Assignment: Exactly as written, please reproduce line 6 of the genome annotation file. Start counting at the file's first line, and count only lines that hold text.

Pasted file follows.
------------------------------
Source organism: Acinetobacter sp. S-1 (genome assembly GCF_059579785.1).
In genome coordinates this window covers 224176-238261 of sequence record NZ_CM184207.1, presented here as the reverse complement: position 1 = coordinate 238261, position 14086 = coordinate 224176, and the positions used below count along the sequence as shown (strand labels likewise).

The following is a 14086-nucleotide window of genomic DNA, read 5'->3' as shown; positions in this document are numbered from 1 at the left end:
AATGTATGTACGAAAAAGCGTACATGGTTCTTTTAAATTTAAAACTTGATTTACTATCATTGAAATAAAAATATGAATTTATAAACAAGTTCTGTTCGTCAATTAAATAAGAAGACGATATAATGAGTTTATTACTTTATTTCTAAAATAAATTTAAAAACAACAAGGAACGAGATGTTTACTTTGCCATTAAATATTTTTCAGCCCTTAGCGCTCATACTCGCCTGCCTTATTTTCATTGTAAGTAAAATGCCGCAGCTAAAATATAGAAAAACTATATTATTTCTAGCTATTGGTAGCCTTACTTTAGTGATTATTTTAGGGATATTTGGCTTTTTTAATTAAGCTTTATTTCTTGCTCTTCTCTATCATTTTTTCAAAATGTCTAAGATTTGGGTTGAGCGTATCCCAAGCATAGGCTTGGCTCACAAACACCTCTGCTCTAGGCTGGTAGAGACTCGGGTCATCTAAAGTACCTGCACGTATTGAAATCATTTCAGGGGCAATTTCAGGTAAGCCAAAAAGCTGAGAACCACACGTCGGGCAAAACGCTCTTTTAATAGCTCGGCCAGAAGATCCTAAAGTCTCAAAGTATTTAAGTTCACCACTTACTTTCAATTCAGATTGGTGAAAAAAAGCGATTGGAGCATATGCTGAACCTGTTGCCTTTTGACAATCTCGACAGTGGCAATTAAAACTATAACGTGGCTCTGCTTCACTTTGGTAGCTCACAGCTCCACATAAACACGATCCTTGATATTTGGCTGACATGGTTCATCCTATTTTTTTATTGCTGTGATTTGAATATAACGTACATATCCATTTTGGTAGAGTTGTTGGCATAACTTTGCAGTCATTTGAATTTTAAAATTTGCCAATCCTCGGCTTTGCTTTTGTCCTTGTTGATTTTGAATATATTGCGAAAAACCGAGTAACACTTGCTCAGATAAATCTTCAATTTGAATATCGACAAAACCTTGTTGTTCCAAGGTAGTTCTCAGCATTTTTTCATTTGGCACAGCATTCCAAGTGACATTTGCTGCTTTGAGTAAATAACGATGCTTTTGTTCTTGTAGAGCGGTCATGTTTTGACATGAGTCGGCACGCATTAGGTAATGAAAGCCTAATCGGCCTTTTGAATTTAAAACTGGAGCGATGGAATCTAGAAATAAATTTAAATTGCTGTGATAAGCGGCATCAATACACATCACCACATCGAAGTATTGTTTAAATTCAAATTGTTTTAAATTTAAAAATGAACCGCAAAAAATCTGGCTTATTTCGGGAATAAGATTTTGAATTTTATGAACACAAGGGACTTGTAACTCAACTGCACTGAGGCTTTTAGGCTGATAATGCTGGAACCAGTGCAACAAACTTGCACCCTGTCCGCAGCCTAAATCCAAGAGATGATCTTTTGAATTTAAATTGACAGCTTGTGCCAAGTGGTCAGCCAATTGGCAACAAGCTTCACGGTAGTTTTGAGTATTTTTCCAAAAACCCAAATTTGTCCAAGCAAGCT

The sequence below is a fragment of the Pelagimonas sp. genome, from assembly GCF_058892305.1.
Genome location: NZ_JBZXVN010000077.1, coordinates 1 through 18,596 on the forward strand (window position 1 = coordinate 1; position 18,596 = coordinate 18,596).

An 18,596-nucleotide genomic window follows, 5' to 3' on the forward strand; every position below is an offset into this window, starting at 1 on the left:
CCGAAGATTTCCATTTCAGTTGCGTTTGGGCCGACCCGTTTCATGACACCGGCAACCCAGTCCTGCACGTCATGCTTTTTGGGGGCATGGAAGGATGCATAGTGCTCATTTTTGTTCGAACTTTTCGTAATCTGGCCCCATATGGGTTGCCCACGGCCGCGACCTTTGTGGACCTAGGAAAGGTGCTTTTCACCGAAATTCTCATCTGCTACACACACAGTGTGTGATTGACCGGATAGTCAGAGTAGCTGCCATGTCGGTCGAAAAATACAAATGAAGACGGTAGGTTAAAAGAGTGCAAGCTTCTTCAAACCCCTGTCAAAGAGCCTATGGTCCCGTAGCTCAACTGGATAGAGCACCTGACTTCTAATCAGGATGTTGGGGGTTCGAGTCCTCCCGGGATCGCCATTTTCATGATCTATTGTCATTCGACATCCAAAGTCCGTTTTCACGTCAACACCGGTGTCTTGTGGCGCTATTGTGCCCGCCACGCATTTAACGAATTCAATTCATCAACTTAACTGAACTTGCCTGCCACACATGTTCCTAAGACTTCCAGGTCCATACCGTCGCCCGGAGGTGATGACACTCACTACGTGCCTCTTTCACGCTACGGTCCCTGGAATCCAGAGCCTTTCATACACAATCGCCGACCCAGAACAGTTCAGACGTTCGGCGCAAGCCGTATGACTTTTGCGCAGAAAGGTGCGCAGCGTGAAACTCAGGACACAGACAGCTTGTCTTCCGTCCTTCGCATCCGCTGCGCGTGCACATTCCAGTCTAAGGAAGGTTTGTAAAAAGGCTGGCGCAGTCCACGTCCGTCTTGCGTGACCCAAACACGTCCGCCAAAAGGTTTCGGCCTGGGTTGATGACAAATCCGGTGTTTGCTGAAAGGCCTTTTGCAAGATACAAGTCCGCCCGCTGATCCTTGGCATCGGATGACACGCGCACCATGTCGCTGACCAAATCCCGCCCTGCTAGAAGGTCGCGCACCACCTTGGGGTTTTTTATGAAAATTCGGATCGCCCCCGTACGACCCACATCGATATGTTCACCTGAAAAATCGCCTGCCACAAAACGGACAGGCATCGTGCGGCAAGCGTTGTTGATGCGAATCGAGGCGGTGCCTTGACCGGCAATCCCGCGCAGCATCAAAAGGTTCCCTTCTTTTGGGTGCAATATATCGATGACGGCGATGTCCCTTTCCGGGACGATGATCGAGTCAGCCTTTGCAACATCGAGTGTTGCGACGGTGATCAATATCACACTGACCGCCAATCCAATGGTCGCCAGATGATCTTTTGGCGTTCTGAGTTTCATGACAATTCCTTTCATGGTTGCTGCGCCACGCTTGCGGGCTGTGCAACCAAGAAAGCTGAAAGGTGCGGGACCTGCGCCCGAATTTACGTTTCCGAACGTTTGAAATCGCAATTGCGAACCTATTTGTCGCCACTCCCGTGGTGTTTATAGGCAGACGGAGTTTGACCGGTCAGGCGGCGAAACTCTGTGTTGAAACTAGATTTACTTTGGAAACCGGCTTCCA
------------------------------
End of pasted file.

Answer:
Genome location: NZ_JBZXVN010000077.1, coordinates 1 through 18,596 on the forward strand (window position 1 = coordinate 1; position 18,596 = coordinate 18,596).